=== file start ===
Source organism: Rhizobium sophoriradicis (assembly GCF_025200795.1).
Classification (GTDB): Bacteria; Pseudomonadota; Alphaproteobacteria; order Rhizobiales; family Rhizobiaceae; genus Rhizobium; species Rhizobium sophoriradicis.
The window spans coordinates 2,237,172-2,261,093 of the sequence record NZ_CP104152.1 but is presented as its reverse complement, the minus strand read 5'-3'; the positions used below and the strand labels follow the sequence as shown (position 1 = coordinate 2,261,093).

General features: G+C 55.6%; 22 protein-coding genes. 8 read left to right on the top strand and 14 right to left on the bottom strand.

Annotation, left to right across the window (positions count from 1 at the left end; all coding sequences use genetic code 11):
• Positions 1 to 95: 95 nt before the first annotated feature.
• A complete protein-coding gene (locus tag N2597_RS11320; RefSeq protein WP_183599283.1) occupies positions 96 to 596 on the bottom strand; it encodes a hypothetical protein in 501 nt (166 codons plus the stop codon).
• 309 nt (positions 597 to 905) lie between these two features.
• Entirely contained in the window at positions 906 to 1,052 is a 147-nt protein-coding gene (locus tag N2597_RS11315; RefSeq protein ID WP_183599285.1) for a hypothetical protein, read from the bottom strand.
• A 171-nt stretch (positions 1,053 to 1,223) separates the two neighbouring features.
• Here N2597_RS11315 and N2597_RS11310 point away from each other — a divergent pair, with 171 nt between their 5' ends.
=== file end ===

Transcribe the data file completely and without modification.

Source organism: Rhizobium sophoriradicis (assembly GCF_025200795.1).
Classification (GTDB): Bacteria; Pseudomonadota; Alphaproteobacteria; order Rhizobiales; family Rhizobiaceae; genus Rhizobium; species Rhizobium sophoriradicis.
The window spans coordinates 2,237,172-2,261,093 of the sequence record NZ_CP104152.1 but is presented as its reverse complement, the minus strand read 5'-3'; the positions used below and the strand labels follow the sequence as shown (position 1 = coordinate 2,261,093).

General features: G+C 55.6%; 22 protein-coding genes. 8 read left to right on the top strand and 14 right to left on the bottom strand.

Annotation, left to right across the window (positions count from 1 at the left end; all coding sequences use genetic code 11):
• Positions 1 to 95: 95 nt before the first annotated feature.
• A complete protein-coding gene (locus tag N2597_RS11320; RefSeq protein WP_183599283.1) occupies positions 96 to 596 on the bottom strand; it encodes a hypothetical protein in 501 nt (166 codons plus the stop codon).
• 309 nt (positions 597 to 905) lie between these two features.
• Entirely contained in the window at positions 906 to 1,052 is a 147-nt protein-coding gene (locus tag N2597_RS11315; RefSeq protein ID WP_183599285.1) for a hypothetical protein, read from the bottom strand.
• A 171-nt stretch (positions 1,053 to 1,223) separates the two neighbouring features.
• Here N2597_RS11315 and N2597_RS11310 point away from each other — a divergent pair, with 171 nt between their 5' ends.